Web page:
Here is a summary about the cluster suite from redhat. All 9 databases
will be on the primary server the secondary server I have is the
failover. They don't actually share the partitions at the same time.
When you have some type of failure the backup server takes over. Once
you setup the hardware and install the clustering software. You then
setup a service "ie postgres" and then you tell it what harddrive you
will be using. /dev/sde1 and the clustering software takes care of
starting and stopping the postgres database.
The Cluster Manager feature of Red Hat Cluster Suite provides an
application failover infrastructure that can be used by a wide range of
* Most custom and mainstream commercial applications
* File and print serving
* Databases and database applications
* Messaging applications
* Internet and open source application
With Cluster Manager, these applications can be deployed in high
availability configurations so that they are always operational—bringing
"scale-out" capabilities to enterprise Linux deployments.
For high-volume open source applications, such as NFS, Samba, and
Apache, Cluster Manager provides a complete ready-to-use failover
solution. For most other applications, customers can create custom
failover scripts using provided templates. Red Hat Professional Services
can provide custom Cluster Manager deployment services where required.
* Support for up to eight nodes: Allows high availability to be
provided for multiple applications simultaneously.
* NFS/CIFS Failover: Supports highly available file serving in Unix
and Windows environments.
* Fully shared storage subsystem: All cluster members have access to
the same storage.
* Comprehensive Data Integrity guarantees: Uses the latest I/O
barrier technology, such as programmable power switches and
* SCSI and Fibre Channel support: Cluster Manager configurations can
be deployed using latest SCSI and Fibre Channel technology.
Multi-terabyte configurations can readily be made highly available.
* Service failover: Cluster Manager not only ensures hardware
shutdowns or failures are detected and recovered from
automatically, but also will monitor your applications to ensure
they are running correctly, and will restart them automatically if
John Arbash Meinel wrote:
> John Allgood wrote:
>> This some good info. The type of attached storage is a Kingston 14 bay
>> Fibre Channel Infostation. I have 14 36GB 15,000 RPM drives. I think
>> the way it is being explained that I should build a mirror with two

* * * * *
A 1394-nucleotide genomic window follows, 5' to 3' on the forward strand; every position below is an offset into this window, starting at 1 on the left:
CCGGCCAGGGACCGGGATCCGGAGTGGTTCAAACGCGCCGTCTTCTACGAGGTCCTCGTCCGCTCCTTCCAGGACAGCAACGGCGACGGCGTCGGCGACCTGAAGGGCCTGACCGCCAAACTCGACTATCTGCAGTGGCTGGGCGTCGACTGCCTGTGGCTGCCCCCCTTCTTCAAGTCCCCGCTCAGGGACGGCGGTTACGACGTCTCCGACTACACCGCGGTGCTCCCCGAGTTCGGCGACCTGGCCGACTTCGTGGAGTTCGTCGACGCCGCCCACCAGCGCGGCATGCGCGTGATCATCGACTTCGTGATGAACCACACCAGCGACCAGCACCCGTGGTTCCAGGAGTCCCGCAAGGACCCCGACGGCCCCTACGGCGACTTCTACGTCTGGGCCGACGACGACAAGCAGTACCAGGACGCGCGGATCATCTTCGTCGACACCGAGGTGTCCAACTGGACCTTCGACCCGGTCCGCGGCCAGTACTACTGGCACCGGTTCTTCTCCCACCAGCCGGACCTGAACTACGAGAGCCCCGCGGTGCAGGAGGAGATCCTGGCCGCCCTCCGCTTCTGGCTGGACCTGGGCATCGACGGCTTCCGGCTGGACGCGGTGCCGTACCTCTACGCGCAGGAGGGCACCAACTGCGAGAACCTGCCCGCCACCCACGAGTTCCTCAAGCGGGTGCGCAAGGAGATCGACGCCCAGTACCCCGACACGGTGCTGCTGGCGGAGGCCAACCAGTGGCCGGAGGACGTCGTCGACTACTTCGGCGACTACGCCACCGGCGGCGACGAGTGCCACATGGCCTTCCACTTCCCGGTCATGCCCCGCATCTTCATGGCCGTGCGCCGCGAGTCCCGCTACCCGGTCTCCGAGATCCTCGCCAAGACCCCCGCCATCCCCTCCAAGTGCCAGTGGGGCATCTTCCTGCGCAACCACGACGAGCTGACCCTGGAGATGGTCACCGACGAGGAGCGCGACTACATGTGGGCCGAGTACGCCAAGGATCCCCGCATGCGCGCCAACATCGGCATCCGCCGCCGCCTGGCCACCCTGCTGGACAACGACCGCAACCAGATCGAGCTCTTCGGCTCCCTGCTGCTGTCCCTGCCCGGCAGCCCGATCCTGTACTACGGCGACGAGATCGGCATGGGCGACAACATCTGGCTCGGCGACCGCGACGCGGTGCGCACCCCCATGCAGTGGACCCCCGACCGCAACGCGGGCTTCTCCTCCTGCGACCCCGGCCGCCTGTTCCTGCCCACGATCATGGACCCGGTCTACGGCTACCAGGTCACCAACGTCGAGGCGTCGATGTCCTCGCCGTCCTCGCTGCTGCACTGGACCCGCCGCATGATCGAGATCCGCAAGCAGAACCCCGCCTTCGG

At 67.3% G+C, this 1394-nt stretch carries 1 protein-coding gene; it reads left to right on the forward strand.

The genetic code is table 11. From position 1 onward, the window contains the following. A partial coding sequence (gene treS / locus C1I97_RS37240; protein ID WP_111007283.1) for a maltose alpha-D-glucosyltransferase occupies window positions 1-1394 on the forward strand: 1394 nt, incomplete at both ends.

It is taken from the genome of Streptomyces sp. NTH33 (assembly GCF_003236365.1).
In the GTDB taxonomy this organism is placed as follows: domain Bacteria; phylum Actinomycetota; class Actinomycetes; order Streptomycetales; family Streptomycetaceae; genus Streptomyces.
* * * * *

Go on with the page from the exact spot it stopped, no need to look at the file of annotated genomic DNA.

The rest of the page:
>> disk for the pg_xlog and the striping and mirroring the rest and put
>> all my databases into one cluster. Also I might mention that I am
>> running clustering using Redhat Clustering Suite.
> So are these 14-disks supposed to be shared across all of your 9
> It seems to me that you have a few architectural issues here.
> First, you can't really have 2 masters writing to the same disk array.
> I'm not sure if Redhat Clustering gets around this. But second is that
> you can't run 2 postgres engines on the same database. Postgres doesn't
> support a clustered setup. There are too many issues with concurancy and
> keeping everyone in sync.
> Since you seem to be okay with having a bunch of smaller localized
> databases, which update a master database 1/day, I would think you would
> want hardware to go something like this.
> 1 master server, at least dual opteron with access to lots of disks
> (likely the whole 14 if you can get away with it). Put 2 as a RAID1 for
> the OS, 4 as a RAID10 for pg_xlog, and then the other 8 as RAID10 for
> the rest of the database.
> 8-9 other servers, these don't need to be as powerful, since they are
> local domains. Probably a 4-disk RAID10 for the OS and pg_xlog is plenty
> good, and whatever extra disks you can get for the local database.
> The master database holds all information for all domains, but the other
> databases only hold whatever is the local information. Every night your
> script sequences through the domain databases one-by-one, updating the
> master database, and synchronizing whatever data is necesary back to the
> local domain. I would guess that this script could actually just
> continually run, going to each local db in turn, but you may want
> nighttime only updating depending on what kind of load they have.
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